The Kalisa case involved a Burundian national who had applied to the Refugee Status Determination Officer (RSDO) for asylum. The application had been rejected, and the applicant’s appeal to the Refugee Appeal Board (RAB) dismissed. The applicant applied to the High Court to review the RAB’s decision, and to substitute it with a grant of asylum.

The court held that substitution was unjustified in that the relevant authority was better equipped to investigate and determine certain aspects of the application and that the court was neither in as good a position as the functionary to make a decision, nor was the decision foregone. Therefore the court ordered that the matter be referred back to the administrator, and that the applicant be allowed to make a new application for asylum.

The primary factors taken into consideration by the court when substituting an administrator’s decision were:

  • whether the court is in as good a position as the administrator to make the decision; and
  • whether the decision of the administrator was a foregone conclusion.

In respect of the former enquiry, the court must be satisfied, on the basis of the evidence presented to it, or by virtue of its institutional competency, that granting such substitution order would comply with the constitutional requirements of lawfulness, reasonableness and procedural fairness.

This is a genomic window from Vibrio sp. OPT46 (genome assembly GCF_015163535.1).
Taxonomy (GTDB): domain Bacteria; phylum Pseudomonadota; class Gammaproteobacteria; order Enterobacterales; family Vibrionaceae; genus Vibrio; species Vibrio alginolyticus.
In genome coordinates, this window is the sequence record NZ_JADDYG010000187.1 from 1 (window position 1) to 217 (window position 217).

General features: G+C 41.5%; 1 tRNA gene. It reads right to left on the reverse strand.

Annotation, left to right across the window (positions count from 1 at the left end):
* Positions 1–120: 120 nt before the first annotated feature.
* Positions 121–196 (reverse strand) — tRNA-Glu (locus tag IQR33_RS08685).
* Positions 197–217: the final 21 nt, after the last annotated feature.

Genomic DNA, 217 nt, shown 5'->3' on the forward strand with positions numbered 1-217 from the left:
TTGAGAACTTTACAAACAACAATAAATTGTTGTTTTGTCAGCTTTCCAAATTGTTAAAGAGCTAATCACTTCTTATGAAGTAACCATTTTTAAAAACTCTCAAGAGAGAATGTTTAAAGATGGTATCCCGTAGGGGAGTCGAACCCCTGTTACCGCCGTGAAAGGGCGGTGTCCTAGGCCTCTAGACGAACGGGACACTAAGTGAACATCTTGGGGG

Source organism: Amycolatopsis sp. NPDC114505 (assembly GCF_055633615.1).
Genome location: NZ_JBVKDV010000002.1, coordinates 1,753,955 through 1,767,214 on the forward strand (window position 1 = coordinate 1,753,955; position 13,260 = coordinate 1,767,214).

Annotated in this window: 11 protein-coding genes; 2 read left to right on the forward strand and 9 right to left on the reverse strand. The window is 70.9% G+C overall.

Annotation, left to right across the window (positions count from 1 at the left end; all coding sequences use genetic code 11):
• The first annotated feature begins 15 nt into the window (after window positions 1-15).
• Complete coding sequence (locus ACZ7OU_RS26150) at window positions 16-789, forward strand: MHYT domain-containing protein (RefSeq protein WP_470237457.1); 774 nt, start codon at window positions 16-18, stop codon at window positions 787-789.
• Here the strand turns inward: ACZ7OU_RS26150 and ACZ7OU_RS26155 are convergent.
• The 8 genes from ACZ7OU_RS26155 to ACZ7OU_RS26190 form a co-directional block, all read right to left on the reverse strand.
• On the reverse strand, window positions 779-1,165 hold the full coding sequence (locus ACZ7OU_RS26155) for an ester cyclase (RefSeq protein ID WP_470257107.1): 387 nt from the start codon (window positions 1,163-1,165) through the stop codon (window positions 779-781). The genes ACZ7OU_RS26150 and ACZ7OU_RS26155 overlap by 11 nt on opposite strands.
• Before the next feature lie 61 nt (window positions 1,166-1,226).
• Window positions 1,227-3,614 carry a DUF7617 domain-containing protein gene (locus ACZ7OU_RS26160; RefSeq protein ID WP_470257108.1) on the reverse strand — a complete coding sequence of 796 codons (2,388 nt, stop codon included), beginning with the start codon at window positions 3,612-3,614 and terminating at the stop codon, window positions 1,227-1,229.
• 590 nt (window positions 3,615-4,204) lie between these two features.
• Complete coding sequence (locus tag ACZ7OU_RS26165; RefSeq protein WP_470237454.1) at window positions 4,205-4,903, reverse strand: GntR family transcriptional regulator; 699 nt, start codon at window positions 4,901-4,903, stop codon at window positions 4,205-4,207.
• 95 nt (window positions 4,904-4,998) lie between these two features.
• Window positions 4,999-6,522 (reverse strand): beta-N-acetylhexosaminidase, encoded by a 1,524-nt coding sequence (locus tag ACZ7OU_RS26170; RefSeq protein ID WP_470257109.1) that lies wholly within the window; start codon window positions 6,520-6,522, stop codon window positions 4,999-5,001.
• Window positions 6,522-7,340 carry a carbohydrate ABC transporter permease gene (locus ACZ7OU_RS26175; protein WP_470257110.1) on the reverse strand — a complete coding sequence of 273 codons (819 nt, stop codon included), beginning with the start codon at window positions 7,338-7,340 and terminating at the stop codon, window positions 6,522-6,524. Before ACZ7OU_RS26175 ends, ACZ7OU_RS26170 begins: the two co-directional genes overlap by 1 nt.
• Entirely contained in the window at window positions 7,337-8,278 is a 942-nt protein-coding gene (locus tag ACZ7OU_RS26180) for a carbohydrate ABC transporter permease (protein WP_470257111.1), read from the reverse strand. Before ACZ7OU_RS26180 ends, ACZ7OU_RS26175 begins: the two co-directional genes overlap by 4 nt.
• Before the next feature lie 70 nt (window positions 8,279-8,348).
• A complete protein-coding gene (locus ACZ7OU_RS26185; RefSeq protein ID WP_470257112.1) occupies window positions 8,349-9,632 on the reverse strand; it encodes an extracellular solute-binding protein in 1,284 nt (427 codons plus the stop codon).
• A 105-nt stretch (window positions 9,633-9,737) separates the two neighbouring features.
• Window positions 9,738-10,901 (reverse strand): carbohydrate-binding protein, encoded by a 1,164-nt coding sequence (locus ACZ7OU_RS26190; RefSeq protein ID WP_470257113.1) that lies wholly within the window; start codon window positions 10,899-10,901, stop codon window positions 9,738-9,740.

Where a court is not in as good a position than the administrator but the administrator’s bias or incompetence renders it unjust to refer the matter back to such administrator for consideration, a court might be required to devise a remedy not identified in terms of section 8 of the Promotion of Administrative Justice Act 3 of 2000 (PAJA).
Other secondary factors to be considered include delay, bias or incompetence on the administrator’s part. In asylum matters the prejudicial consequences of a delay would justify the granting of asylum only where it is sufficiently clear that the applicant qualifies for refugee status.4 The onus is on the applicant to furnish sufficient evidence to the court that he/she qualifies for refugee status.